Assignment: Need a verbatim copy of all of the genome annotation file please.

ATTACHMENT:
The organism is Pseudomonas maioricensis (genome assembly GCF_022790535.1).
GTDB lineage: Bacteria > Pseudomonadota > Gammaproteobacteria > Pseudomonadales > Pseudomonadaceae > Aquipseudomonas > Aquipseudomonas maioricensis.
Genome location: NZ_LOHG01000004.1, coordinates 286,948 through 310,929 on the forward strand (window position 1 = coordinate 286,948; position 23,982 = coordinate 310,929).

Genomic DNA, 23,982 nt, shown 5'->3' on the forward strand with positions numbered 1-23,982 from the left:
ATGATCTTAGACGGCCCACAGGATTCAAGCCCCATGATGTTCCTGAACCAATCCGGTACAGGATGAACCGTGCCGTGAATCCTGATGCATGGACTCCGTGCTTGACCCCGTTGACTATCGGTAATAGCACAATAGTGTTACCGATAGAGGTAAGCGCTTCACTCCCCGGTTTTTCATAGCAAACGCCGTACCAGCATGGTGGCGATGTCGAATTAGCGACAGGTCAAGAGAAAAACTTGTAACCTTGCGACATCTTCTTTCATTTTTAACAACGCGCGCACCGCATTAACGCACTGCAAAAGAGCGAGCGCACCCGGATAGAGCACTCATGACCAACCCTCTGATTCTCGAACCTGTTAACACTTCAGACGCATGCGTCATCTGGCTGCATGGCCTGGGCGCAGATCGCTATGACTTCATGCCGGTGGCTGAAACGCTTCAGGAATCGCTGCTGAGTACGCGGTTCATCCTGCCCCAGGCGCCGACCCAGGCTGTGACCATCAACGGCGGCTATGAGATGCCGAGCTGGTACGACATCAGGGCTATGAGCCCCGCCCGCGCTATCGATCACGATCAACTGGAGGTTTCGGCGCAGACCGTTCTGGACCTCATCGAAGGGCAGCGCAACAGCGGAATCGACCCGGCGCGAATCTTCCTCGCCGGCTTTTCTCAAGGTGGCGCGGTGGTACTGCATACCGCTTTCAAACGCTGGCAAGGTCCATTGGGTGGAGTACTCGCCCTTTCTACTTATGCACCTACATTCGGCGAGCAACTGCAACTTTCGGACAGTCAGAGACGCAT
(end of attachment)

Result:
The organism is Pseudomonas maioricensis (genome assembly GCF_022790535.1).
GTDB lineage: Bacteria > Pseudomonadota > Gammaproteobacteria > Pseudomonadales > Pseudomonadaceae > Aquipseudomonas > Aquipseudomonas maioricensis.
Genome location: NZ_LOHG01000004.1, coordinates 286,948 through 310,929 on the forward strand (window position 1 = coordinate 286,948; position 23,982 = coordinate 310,929).

Genomic DNA, 23,982 nt, shown 5'->3' on the forward strand with positions numbered 1-23,982 from the left:
ATGATCTTAGACGGCCCACAGGATTCAAGCCCCATGATGTTCCTGAACCAATCCGGTACAGGATGAACCGTGCCGTGAATCCTGATGCATGGACTCCGTGCTTGACCCCGTTGACTATCGGTAATAGCACAATAGTGTTACCGATAGAGGTAAGCGCTTCACTCCCCGGTTTTTCATAGCAAACGCCGTACCAGCATGGTGGCGATGTCGAATTAGCGACAGGTCAAGAGAAAAACTTGTAACCTTGCGACATCTTCTTTCATTTTTAACAACGCGCGCACCGCATTAACGCACTGCAAAAGAGCGAGCGCACCCGGATAGAGCACTCATGACCAACCCTCTGATTCTCGAACCTGTTAACACTTCAGACGCATGCGTCATCTGGCTGCATGGCCTGGGCGCAGATCGCTATGACTTCATGCCGGTGGCTGAAACGCTTCAGGAATCGCTGCTGAGTACGCGGTTCATCCTGCCCCAGGCGCCGACCCAGGCTGTGACCATCAACGGCGGCTATGAGATGCCGAGCTGGTACGACATCAGGGCTATGAGCCCCGCCCGCGCTATCGATCACGATCAACTGGAGGTTTCGGCGCAGACCGTTCTGGACCTCATCGAAGGGCAGCGCAACAGCGGAATCGACCCGGCGCGAATCTTCCTCGCCGGCTTTTCTCAAGGTGGCGCGGTGGTACTGCATACCGCTTTCAAACGCTGGCAAGGTCCATTGGGTGGAGTACTCGCCCTTTCTACTTATGCACCTACATTCGGCGAGCAACTGCAACTTTCGGACAGTCAGAGACGCAT